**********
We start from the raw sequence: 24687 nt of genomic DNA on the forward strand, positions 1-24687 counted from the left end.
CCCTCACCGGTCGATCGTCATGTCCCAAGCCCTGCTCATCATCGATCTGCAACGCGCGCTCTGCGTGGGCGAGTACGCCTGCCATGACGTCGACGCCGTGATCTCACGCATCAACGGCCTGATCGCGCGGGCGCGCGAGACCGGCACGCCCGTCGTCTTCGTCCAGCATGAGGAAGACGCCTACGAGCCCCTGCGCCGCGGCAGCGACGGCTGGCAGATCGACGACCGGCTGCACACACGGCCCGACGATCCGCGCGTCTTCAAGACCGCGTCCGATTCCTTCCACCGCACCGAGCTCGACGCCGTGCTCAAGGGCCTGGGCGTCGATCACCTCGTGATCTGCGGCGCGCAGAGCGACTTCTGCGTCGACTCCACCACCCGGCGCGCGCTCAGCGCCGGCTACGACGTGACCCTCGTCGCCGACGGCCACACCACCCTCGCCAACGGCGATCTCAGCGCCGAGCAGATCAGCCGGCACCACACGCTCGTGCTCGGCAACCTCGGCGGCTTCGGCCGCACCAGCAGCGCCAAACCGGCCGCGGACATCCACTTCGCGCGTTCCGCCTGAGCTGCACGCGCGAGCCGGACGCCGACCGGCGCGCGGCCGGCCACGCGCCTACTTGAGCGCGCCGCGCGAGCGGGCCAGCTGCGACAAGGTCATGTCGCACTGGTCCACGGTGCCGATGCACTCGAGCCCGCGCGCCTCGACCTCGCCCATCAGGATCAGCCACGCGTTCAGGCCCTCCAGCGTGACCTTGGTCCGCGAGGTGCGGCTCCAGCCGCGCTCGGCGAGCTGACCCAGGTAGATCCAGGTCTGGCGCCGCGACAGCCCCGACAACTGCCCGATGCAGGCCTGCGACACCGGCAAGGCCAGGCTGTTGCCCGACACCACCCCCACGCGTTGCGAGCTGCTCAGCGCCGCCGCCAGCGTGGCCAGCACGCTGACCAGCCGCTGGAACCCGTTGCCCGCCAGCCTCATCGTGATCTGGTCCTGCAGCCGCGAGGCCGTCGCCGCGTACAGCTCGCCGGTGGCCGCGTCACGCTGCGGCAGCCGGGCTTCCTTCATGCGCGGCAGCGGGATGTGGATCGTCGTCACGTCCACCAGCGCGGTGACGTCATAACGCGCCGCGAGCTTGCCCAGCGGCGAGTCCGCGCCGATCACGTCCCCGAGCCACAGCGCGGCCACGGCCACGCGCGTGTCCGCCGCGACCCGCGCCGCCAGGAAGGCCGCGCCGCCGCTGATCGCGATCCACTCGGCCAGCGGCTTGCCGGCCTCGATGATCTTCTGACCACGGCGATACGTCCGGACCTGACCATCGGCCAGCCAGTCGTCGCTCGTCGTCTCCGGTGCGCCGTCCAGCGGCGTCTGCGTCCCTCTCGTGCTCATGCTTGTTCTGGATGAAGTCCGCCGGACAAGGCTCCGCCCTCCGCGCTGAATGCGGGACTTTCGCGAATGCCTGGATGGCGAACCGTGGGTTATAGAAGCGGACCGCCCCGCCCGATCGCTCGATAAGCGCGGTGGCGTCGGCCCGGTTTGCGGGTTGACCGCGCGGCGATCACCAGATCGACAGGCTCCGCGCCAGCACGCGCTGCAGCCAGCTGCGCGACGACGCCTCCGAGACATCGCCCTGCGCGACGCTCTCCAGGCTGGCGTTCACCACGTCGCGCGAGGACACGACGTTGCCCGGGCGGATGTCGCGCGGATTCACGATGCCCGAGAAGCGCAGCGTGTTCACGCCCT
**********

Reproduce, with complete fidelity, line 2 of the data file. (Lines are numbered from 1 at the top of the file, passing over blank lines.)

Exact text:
CCCTCACCGGTCGATCGTCATGTCCCAAGCCCTGCTCATCATCGATCTGCAACGCGCGCTCTGCGTGGGCGAGTACGCCTGCCATGACGTCGACGCCGTGATCTCACGCATCAACGGCCTGATCGCGCGGGCGCGCGAGACCGGCACGCCCGTCGTCTTCGTCCAGCATGAGGAAGACGCCTACGAGCCCCTGCGCCGCGGCAGCGACGGCTGGCAGATCGACGACCGGCTGCACACACGGCCCGACGATCCGCGCGTCTTCAAGACCGCGTCCGATTCCTTCCACCGCACCGAGCTCGACGCCGTGCTCAAGGGCCTGGGCGTCGATCACCTCGTGATCTGCGGCGCGCAGAGCGACTTCTGCGTCGACTCCACCACCCGGCGCGCGCTCAGCGCCGGCTACGACGTGACCCTCGTCGCCGACGGCCACACCACCCTCGCCAACGGCGATCTCAGCGCCGAGCAGATCAGCCGGCACCACACGCTCGTGCTCGGCAACCTCGGCGGCTTCGGCCGCACCAGCAGCGCCAAACCGGCCGCGGACATCCACTTCGCGCGTTCCGCCTGAGCTGCACGCGCGAGCCGGACGCCGACCGGCGCGCGGCCGGCCACGCGCCTACTTGAGCGCGCCGCGCGAGCGGGCCAGCTGCGACAAGGTCATGTCGCACTGGTCCACGGTGCCGATGCACTCGAGCCCGCGCGCCTCGACCTCGCCCATCAGGATCAGCCACGCGTTCAGGCCCTCCAGCGTGACCTTGGTCCGCGAGGTGCGGCTCCAGCCGCGCTCGGCGAGCTGACCCAGGTAGATCCAGGTCTGGCGCCGCGACAGCCCCGACAACTGCCCGATGCAGGCCTGCGACACCGGCAAGGCCAGGCTGTTGCCCGACACCACCCCCACGCGTTGCGAGCTGCTCAGCGCCGCCGCCAGCGTGGCCAGCACGCTGACCAGCCGCTGGAACCCGTTGCCCGCCAGCCTCATCGTGATCTGGTCCTGCAGCCGCGAGGCCGTCGCCGCGTACAGCTCGCCGGTGGCCGCGTCACGCTGCGGCAGCCGGGCTTCCTTCATGCGCGGCAGCGGGATGTGGATCGTCGTCACGTCCACCAGCGCGGTGACGTCATAACGCGCCGCGAGCTTGCCCAGCGGCGAGTCCGCGCCGATCACGTCCCCGAGCCACAGCGCGGCCACGGCCACGCGCGTGTCCGCCGCGACCCGCGCCGCCAGGAAGGCCGCGCCGCCGCTGATCGCGATCCACTCGGCCAGCGGCTTGCCGGCCTCGATGATCTTCTGACCACGGCGATACGTCCGGACCTGACCATCGGCCAGCCAGTCGTCGCTCGTCGTCTCCGGTGCGCCGTCCAGCGGCGTCTGCGTCCCTCTCGTGCTCATGCTTGTTCTGGATGAAGTCCGCCGGACAAGGCTCCGCCCTCCGCGCTGAATGCGGGACTTTCGCGAATGCCTGGATGGCGAACCGTGGGTTATAGAAGCGGACCGCCCCGCCCGATCGCTCGATAAGCGCGGTGGCGTCGGCCCGGTTTGCGGGTTGACCGCGCGGCGATCACCAGATCGACAGGCTCCGCGCCAGCACGCGCTGCAGCCAGCTGCGCGACGACGCCTCCGAGACATCGCCCTGCGCGACGCTCTCCAGGCTGGCGTTCACCACGTCGCGCGAGGACACGACGTTGCCCGGGCGGATGTCGCGCGGATTCACGATGCCCGAGAAGCGCAGCGTGTTCACGCCCT